Going the distance: Eddy Alvarez endured painful knee surgery to chase Olympic speedskating glory
Matt Gade, Deseret News
KEARNS — Unable to move from the floor of his parents' Miami home, Eddy Alvarez could no longer see the dreams he’d chased all his life.
“I went from this all-star player in baseball and skating into nothing,” the 24-year-old said. “It was really bad for me. I was ready to quit.”
A college baseball player with Olympic aspirations in short track speedskating, Alvarez was plagued by knee pain. After missing the 2010 Olympic Games, he basically quit skating to focus on baseball. He walked on at Salt Lake Community College in 2011 and became the team’s starting shortstop.
He enjoyed an outstanding season, finishing with a .303 batting average and a .900 fielding percentage.
“I had a blowout season," he said. “It was the best I ever played. They turned me into a switch hitter; I led the conference in doubles, was all-conference.”
And for the first time, the Miami native felt at home in snowy Utah.
“I loved being a Bruin,” he said of SLCC. “It was kind of like being taken in by a family. ... I created relationships I still have with guys.”
But his knee pain persisted.
“It was getting progressively worse,” he said. “I thought going to baseball would give my knees a break. ... I would come home and take my pants off and my knees were swollen like softballs.”
An ultrasound revealed 12 tears between both knees, and he decided to fix both at the same time.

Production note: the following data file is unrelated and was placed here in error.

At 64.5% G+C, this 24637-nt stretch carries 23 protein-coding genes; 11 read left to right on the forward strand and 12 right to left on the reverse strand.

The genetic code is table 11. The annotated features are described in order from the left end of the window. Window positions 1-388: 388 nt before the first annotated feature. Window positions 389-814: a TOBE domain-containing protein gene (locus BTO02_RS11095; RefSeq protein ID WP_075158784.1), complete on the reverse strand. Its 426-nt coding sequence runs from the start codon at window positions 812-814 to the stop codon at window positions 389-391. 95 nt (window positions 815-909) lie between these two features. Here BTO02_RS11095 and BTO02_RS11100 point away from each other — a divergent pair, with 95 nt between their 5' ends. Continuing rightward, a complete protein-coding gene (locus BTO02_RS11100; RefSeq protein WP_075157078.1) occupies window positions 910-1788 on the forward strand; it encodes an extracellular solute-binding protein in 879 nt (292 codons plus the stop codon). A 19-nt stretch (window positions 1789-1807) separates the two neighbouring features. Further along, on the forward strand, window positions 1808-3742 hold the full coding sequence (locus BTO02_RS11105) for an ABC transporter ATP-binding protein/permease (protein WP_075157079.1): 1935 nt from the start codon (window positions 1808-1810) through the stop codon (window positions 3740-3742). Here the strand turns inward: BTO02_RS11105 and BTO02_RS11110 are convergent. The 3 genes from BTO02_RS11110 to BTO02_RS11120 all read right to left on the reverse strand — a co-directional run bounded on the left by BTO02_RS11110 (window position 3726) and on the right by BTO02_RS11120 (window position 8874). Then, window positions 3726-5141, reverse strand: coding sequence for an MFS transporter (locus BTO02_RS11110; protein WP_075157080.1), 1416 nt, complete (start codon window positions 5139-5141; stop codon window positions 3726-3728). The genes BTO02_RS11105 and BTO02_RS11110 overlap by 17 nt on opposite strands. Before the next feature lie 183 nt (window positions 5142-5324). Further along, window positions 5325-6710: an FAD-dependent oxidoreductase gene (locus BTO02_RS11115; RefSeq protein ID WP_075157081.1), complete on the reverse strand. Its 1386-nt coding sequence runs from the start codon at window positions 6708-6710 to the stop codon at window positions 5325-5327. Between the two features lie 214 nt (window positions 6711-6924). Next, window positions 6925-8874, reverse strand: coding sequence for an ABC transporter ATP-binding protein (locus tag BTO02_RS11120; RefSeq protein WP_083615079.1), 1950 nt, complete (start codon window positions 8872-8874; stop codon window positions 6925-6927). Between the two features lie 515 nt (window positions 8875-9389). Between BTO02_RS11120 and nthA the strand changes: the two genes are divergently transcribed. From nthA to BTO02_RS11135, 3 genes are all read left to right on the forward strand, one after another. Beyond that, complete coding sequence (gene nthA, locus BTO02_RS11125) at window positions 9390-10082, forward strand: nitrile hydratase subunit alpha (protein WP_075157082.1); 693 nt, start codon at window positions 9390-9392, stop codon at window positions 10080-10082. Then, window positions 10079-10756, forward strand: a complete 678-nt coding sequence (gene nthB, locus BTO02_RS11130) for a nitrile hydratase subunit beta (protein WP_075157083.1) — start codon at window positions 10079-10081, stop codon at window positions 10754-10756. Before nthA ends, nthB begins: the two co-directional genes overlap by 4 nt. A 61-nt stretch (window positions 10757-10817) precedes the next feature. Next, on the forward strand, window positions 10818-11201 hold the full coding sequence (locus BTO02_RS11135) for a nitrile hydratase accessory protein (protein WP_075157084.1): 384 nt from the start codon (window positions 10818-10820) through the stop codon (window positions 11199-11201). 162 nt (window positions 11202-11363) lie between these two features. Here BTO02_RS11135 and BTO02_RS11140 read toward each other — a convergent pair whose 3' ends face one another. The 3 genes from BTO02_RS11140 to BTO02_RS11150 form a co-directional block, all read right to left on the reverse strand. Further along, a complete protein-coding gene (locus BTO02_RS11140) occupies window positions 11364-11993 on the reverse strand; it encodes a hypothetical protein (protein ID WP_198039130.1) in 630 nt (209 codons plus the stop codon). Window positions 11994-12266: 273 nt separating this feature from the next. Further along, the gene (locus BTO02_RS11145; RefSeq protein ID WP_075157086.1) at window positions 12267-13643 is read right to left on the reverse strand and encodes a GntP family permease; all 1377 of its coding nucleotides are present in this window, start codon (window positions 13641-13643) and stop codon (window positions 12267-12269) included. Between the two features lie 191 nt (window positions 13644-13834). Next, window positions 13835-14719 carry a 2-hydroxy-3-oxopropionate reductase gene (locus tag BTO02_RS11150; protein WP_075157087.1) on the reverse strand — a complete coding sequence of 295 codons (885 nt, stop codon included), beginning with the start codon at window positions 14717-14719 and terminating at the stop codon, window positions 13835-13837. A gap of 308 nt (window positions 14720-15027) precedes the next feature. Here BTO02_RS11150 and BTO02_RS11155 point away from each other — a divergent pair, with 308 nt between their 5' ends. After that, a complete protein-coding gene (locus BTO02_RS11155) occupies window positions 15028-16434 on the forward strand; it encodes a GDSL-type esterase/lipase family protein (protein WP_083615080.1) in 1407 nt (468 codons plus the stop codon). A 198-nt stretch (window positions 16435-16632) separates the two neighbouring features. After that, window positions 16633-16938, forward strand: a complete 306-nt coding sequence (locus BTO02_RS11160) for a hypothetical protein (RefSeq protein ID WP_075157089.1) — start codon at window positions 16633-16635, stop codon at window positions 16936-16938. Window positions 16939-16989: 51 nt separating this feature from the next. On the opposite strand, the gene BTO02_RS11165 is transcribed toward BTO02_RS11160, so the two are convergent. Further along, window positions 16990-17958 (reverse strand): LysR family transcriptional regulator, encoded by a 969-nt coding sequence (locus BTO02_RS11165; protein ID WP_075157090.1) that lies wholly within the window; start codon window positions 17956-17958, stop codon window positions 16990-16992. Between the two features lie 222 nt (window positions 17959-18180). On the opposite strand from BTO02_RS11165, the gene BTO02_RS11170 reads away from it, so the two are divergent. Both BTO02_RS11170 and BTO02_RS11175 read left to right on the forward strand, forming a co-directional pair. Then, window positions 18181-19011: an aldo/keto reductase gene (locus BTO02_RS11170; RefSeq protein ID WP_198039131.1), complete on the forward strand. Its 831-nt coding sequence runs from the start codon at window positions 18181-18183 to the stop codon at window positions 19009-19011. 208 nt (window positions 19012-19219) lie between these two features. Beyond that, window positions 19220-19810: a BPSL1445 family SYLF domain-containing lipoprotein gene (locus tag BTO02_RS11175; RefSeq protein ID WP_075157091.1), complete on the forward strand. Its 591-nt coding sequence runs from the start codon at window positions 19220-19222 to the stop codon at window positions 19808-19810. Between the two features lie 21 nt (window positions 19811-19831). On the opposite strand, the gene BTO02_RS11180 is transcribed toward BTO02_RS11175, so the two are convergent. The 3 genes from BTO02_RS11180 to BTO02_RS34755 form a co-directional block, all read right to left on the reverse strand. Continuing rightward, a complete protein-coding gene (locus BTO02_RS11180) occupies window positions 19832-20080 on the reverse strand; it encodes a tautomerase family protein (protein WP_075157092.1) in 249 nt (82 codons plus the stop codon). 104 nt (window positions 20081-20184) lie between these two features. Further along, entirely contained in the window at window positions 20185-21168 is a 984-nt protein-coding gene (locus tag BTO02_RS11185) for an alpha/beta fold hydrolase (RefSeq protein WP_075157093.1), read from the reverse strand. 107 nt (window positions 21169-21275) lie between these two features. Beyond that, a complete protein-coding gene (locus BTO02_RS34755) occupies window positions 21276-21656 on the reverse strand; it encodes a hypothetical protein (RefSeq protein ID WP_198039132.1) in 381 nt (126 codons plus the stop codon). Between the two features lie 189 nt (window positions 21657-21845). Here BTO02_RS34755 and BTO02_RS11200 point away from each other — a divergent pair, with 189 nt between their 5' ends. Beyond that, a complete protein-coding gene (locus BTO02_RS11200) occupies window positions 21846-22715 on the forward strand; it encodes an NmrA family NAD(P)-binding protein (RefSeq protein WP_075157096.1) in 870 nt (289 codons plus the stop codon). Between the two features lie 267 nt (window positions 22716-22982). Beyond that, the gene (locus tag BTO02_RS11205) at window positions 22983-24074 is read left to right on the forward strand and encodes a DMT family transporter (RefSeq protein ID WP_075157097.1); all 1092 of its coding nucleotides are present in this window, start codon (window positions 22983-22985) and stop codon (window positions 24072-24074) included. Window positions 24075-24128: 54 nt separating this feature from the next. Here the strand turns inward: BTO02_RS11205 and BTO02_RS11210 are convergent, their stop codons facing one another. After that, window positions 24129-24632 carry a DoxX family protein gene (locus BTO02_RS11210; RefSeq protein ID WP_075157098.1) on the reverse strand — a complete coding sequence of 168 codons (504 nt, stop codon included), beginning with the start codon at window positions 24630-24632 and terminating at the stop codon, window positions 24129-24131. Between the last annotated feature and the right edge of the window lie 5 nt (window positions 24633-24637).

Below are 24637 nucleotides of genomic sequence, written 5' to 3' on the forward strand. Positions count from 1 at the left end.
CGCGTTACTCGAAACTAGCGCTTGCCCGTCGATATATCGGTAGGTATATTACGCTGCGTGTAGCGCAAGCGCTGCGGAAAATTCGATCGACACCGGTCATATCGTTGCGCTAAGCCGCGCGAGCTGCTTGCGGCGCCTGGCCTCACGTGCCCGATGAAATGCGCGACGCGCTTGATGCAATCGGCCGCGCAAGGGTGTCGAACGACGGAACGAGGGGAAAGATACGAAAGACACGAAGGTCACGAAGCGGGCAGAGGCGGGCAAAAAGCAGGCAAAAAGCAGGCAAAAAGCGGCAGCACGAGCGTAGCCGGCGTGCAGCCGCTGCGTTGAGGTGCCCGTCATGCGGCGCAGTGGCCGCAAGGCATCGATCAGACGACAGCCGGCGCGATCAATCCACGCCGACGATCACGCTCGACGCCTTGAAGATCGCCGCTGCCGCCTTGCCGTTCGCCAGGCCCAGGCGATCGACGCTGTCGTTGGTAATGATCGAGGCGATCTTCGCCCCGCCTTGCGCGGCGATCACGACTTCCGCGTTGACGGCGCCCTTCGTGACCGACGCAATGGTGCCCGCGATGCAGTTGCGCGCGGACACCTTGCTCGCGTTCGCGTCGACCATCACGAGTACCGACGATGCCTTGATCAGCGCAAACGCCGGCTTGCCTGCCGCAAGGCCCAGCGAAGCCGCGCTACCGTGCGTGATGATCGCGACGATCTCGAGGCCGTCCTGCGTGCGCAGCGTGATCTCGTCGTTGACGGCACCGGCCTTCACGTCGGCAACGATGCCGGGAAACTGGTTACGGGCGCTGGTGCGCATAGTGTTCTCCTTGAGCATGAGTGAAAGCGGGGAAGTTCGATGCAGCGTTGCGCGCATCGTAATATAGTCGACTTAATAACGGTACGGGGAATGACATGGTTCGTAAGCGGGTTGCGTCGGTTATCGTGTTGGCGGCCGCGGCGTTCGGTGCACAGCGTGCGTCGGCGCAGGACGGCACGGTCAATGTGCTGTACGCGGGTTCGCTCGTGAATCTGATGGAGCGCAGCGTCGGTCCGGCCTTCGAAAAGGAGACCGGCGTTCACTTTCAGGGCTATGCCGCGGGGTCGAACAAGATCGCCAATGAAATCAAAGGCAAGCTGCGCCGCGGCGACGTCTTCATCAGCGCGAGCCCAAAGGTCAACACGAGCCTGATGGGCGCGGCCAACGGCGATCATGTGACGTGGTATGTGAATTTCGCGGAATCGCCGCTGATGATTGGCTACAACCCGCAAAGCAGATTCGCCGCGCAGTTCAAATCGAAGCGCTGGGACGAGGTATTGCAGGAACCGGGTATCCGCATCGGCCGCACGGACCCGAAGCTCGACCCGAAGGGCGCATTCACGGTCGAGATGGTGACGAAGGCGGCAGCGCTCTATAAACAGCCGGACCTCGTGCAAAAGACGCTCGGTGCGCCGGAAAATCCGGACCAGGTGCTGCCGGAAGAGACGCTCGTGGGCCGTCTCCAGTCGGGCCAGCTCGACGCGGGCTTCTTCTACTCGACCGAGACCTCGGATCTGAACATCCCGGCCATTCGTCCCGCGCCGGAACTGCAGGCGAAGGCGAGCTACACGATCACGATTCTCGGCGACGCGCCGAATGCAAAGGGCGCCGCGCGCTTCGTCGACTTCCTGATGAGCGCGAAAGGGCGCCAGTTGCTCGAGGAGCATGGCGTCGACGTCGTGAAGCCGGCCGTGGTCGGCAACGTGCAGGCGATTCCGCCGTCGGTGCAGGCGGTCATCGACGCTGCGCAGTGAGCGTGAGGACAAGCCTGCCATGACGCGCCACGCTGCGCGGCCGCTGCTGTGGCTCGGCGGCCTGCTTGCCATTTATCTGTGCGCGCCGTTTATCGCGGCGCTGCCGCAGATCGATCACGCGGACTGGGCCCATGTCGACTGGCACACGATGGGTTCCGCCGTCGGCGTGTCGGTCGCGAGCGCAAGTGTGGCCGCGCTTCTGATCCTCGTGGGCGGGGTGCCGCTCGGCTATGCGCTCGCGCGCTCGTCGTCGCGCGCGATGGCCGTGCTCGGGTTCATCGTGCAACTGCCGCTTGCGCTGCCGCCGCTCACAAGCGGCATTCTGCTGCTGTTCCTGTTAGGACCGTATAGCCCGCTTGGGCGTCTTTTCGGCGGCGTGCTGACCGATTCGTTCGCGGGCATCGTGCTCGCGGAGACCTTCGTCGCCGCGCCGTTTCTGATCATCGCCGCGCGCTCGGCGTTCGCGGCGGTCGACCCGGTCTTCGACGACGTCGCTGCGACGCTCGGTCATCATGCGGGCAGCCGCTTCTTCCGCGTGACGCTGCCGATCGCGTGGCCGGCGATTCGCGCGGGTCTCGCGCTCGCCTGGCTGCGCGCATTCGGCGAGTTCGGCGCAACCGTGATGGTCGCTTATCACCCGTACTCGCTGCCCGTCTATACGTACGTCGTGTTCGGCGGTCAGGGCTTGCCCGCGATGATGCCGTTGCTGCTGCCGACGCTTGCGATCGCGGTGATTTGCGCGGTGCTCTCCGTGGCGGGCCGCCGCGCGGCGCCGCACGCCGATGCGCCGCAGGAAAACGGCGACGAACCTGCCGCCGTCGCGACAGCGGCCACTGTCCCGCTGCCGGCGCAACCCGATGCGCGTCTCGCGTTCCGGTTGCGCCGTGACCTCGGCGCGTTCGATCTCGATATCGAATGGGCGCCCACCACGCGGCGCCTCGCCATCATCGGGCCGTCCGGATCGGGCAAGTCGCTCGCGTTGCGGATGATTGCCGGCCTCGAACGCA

“It was brutal,” he said, the smile that usually lights up his face gone. “I thought I’d made a mistake for sure. It was awful. It was definitely the lowest point in my life.”
Alvarez had the surgery in his hometown of Miami and his mother made him a bed on a mat on the floor of their living room.
“I was bedridden for four weeks,” he said. “I couldn’t move; I couldn’t walk by myself for two months.”
His companion became a guitar, which he became pretty good at playing.
“I thought, ‘This is pointless,'” he said. “I had no motivation, no drive. I wasn’t willing to come back whatsoever. I kept telling my parents that. I kept crying to them.”
Doctors weren’t sure he’d ever skate at an elite level again, and baseball was a maybe. Alvarez said his mother cried with him, cried for him.
But his father refused to follow his son into the dark place he’d gone.
“My dad actually kept the dream alive, in a way,” said Alvareaz as he apologizes for the tears that come when he recalls how his father handled his darkest time. “Without him, I definitely wouldn’t have come back.”
Walter Alvarez simply refused to believe the despair would keep his son from accomplishing what he’d worked for all his life.
“He’s the most stubborn guy I know,” Alvarez said, the smile returning to his face. “I would say, ‘I’m done. I quit. That’s it.’ And he would just say, ‘Let’s wait it out. Let’s see what happens.’”
What happened was that six weeks after the double knee repair, Alvarez went to physical therapy. It was difficult, frustrating and painful. But he was moving.
“I had nothing else to do,” he said. “Therapy was mobility.” And for a young man known as “Eddy the Jet,” mobility was hope.
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